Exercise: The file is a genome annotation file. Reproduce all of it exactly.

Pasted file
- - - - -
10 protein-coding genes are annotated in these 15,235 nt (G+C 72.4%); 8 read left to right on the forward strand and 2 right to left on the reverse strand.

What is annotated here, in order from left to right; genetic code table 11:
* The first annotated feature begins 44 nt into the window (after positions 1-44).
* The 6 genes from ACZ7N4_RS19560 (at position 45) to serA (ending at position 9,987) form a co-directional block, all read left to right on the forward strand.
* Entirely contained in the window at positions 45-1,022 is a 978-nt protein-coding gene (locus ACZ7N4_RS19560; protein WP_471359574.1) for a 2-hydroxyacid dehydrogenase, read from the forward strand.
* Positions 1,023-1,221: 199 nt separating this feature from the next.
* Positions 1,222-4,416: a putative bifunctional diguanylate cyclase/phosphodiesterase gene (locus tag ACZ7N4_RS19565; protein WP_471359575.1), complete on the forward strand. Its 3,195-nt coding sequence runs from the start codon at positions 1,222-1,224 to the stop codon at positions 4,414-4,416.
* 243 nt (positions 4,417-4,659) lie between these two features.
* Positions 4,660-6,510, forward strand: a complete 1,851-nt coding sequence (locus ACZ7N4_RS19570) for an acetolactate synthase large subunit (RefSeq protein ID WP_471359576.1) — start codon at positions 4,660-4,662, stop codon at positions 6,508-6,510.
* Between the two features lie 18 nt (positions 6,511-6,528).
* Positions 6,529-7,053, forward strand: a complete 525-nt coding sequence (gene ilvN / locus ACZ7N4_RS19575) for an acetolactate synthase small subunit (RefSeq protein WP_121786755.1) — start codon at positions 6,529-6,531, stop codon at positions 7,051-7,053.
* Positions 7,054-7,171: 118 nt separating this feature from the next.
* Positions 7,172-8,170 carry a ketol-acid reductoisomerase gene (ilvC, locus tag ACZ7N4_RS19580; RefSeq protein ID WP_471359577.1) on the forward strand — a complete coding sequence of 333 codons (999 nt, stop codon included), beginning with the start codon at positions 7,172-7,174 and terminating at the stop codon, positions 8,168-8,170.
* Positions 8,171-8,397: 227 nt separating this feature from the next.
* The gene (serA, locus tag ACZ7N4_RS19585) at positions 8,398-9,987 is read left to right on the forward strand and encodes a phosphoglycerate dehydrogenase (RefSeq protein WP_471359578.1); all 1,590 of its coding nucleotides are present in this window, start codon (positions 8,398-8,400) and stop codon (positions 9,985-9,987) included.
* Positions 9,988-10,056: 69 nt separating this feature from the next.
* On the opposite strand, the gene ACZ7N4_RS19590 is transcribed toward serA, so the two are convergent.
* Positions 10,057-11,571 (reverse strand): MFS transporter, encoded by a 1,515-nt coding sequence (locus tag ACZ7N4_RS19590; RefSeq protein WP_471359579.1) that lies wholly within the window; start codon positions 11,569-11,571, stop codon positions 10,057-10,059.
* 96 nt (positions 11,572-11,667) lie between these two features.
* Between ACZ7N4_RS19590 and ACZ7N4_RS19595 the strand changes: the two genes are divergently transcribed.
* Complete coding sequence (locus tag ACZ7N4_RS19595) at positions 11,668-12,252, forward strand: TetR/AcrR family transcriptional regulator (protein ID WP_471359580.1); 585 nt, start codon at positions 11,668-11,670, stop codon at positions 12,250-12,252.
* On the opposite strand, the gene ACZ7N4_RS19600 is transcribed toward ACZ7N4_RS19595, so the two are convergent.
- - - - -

10 protein-coding genes are annotated in these 15,235 nt (G+C 72.4%); 8 read left to right on the forward strand and 2 right to left on the reverse strand.

What is annotated here, in order from left to right; genetic code table 11:
* The first annotated feature begins 44 nt into the window (after positions 1-44).
* The 6 genes from ACZ7N4_RS19560 (at position 45) to serA (ending at position 9,987) form a co-directional block, all read left to right on the forward strand.
* Entirely contained in the window at positions 45-1,022 is a 978-nt protein-coding gene (locus ACZ7N4_RS19560; protein WP_471359574.1) for a 2-hydroxyacid dehydrogenase, read from the forward strand.
* Positions 1,023-1,221: 199 nt separating this feature from the next.
* Positions 1,222-4,416: a putative bifunctional diguanylate cyclase/phosphodiesterase gene (locus tag ACZ7N4_RS19565; protein WP_471359575.1), complete on the forward strand. Its 3,195-nt coding sequence runs from the start codon at positions 1,222-1,224 to the stop codon at positions 4,414-4,416.
* 243 nt (positions 4,417-4,659) lie between these two features.
* Positions 4,660-6,510, forward strand: a complete 1,851-nt coding sequence (locus ACZ7N4_RS19570) for an acetolactate synthase large subunit (RefSeq protein ID WP_471359576.1) — start codon at positions 4,660-4,662, stop codon at positions 6,508-6,510.
* Between the two features lie 18 nt (positions 6,511-6,528).
* Positions 6,529-7,053, forward strand: a complete 525-nt coding sequence (gene ilvN / locus ACZ7N4_RS19575) for an acetolactate synthase small subunit (RefSeq protein WP_121786755.1) — start codon at positions 6,529-6,531, stop codon at positions 7,051-7,053.
* Positions 7,054-7,171: 118 nt separating this feature from the next.
* Positions 7,172-8,170 carry a ketol-acid reductoisomerase gene (ilvC, locus tag ACZ7N4_RS19580; RefSeq protein ID WP_471359577.1) on the forward strand — a complete coding sequence of 333 codons (999 nt, stop codon included), beginning with the start codon at positions 7,172-7,174 and terminating at the stop codon, positions 8,168-8,170.
* Positions 8,171-8,397: 227 nt separating this feature from the next.
* The gene (serA, locus tag ACZ7N4_RS19585) at positions 8,398-9,987 is read left to right on the forward strand and encodes a phosphoglycerate dehydrogenase (RefSeq protein WP_471359578.1); all 1,590 of its coding nucleotides are present in this window, start codon (positions 8,398-8,400) and stop codon (positions 9,985-9,987) included.
* Positions 9,988-10,056: 69 nt separating this feature from the next.
* On the opposite strand, the gene ACZ7N4_RS19590 is transcribed toward serA, so the two are convergent.
* Positions 10,057-11,571 (reverse strand): MFS transporter, encoded by a 1,515-nt coding sequence (locus tag ACZ7N4_RS19590; RefSeq protein WP_471359579.1) that lies wholly within the window; start codon positions 11,569-11,571, stop codon positions 10,057-10,059.
* 96 nt (positions 11,572-11,667) lie between these two features.
* Between ACZ7N4_RS19590 and ACZ7N4_RS19595 the strand changes: the two genes are divergently transcribed.
* Complete coding sequence (locus tag ACZ7N4_RS19595) at positions 11,668-12,252, forward strand: TetR/AcrR family transcriptional regulator (protein ID WP_471359580.1); 585 nt, start codon at positions 11,668-11,670, stop codon at positions 12,250-12,252.
* On the opposite strand, the gene ACZ7N4_RS19600 is transcribed toward ACZ7N4_RS19595, so the two are convergent.